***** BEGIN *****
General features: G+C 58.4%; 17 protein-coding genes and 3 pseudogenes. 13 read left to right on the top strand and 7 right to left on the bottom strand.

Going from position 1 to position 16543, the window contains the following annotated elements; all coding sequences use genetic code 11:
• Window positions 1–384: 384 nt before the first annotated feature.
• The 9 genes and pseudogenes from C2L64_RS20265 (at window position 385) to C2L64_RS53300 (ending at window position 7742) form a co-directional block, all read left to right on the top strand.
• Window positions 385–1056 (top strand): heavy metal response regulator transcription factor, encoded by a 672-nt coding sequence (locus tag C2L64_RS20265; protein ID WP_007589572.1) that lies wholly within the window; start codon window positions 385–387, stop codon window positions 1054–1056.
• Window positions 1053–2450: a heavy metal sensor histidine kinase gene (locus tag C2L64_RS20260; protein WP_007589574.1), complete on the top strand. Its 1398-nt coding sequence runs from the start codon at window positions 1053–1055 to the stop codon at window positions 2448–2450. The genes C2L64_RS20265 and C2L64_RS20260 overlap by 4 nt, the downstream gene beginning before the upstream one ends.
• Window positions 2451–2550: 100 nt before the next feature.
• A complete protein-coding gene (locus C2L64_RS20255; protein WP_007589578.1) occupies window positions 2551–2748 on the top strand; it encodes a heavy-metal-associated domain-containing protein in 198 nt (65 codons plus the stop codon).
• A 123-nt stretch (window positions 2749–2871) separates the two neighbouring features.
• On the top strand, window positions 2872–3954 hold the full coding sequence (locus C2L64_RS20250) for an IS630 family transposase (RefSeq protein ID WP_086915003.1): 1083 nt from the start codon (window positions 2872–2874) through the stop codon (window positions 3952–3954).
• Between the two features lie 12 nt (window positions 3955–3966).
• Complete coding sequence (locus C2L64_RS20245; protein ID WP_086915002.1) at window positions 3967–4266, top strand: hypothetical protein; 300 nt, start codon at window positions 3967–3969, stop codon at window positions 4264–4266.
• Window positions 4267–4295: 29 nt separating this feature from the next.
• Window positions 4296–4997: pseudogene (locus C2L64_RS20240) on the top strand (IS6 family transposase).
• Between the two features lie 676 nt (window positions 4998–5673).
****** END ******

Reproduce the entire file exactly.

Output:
General features: G+C 58.4%; 17 protein-coding genes and 3 pseudogenes. 13 read left to right on the top strand and 7 right to left on the bottom strand.

Going from position 1 to position 16543, the window contains the following annotated elements; all coding sequences use genetic code 11:
• Window positions 1–384: 384 nt before the first annotated feature.
• The 9 genes and pseudogenes from C2L64_RS20265 (at window position 385) to C2L64_RS53300 (ending at window position 7742) form a co-directional block, all read left to right on the top strand.
• Window positions 385–1056 (top strand): heavy metal response regulator transcription factor, encoded by a 672-nt coding sequence (locus tag C2L64_RS20265; protein ID WP_007589572.1) that lies wholly within the window; start codon window positions 385–387, stop codon window positions 1054–1056.
• Window positions 1053–2450: a heavy metal sensor histidine kinase gene (locus tag C2L64_RS20260; protein WP_007589574.1), complete on the top strand. Its 1398-nt coding sequence runs from the start codon at window positions 1053–1055 to the stop codon at window positions 2448–2450. The genes C2L64_RS20265 and C2L64_RS20260 overlap by 4 nt, the downstream gene beginning before the upstream one ends.
• Window positions 2451–2550: 100 nt before the next feature.
• A complete protein-coding gene (locus C2L64_RS20255; protein WP_007589578.1) occupies window positions 2551–2748 on the top strand; it encodes a heavy-metal-associated domain-containing protein in 198 nt (65 codons plus the stop codon).
• A 123-nt stretch (window positions 2749–2871) separates the two neighbouring features.
• On the top strand, window positions 2872–3954 hold the full coding sequence (locus C2L64_RS20250) for an IS630 family transposase (RefSeq protein ID WP_086915003.1): 1083 nt from the start codon (window positions 2872–2874) through the stop codon (window positions 3952–3954).
• Between the two features lie 12 nt (window positions 3955–3966).
• Complete coding sequence (locus C2L64_RS20245; protein ID WP_086915002.1) at window positions 3967–4266, top strand: hypothetical protein; 300 nt, start codon at window positions 3967–3969, stop codon at window positions 4264–4266.
• Window positions 4267–4295: 29 nt separating this feature from the next.
• Window positions 4296–4997: pseudogene (locus C2L64_RS20240) on the top strand (IS6 family transposase).
• Between the two features lie 676 nt (window positions 4998–5673).